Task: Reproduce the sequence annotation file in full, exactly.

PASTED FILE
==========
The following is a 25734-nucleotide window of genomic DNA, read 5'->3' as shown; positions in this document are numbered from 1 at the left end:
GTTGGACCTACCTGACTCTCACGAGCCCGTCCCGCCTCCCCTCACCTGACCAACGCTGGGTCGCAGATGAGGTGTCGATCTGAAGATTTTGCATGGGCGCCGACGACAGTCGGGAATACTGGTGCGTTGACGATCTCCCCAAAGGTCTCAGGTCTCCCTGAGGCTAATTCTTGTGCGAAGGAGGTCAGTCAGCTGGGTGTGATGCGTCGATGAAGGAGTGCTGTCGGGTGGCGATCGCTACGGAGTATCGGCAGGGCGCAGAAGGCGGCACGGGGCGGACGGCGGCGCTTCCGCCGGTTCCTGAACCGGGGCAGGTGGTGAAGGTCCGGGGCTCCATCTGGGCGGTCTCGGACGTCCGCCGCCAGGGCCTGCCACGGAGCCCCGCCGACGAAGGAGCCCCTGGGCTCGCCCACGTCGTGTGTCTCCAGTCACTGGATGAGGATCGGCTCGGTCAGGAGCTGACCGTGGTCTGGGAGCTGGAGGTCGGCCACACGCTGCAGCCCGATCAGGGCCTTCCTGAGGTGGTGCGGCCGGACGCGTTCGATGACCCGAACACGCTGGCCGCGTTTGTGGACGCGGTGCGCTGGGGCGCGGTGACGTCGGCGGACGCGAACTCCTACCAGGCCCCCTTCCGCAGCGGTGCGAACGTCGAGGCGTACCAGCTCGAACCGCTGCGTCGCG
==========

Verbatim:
The following is a 25734-nucleotide window of genomic DNA, read 5'->3' as shown; positions in this document are numbered from 1 at the left end:
GTTGGACCTACCTGACTCTCACGAGCCCGTCCCGCCTCCCCTCACCTGACCAACGCTGGGTCGCAGATGAGGTGTCGATCTGAAGATTTTGCATGGGCGCCGACGACAGTCGGGAATACTGGTGCGTTGACGATCTCCCCAAAGGTCTCAGGTCTCCCTGAGGCTAATTCTTGTGCGAAGGAGGTCAGTCAGCTGGGTGTGATGCGTCGATGAAGGAGTGCTGTCGGGTGGCGATCGCTACGGAGTATCGGCAGGGCGCAGAAGGCGGCACGGGGCGGACGGCGGCGCTTCCGCCGGTTCCTGAACCGGGGCAGGTGGTGAAGGTCCGGGGCTCCATCTGGGCGGTCTCGGACGTCCGCCGCCAGGGCCTGCCACGGAGCCCCGCCGACGAAGGAGCCCCTGGGCTCGCCCACGTCGTGTGTCTCCAGTCACTGGATGAGGATCGGCTCGGTCAGGAGCTGACCGTGGTCTGGGAGCTGGAGGTCGGCCACACGCTGCAGCCCGATCAGGGCCTTCCTGAGGTGGTGCGGCCGGACGCGTTCGATGACCCGAACACGCTGGCCGCGTTTGTGGACGCGGTGCGCTGGGGCGCGGTGACGTCGGCGGACGCGAACTCCTACCAGGCCCCCTTCCGCAGCGGTGCGAACGTCGAGGCGTACCAGCTCGAACCGCTGCGTCGCG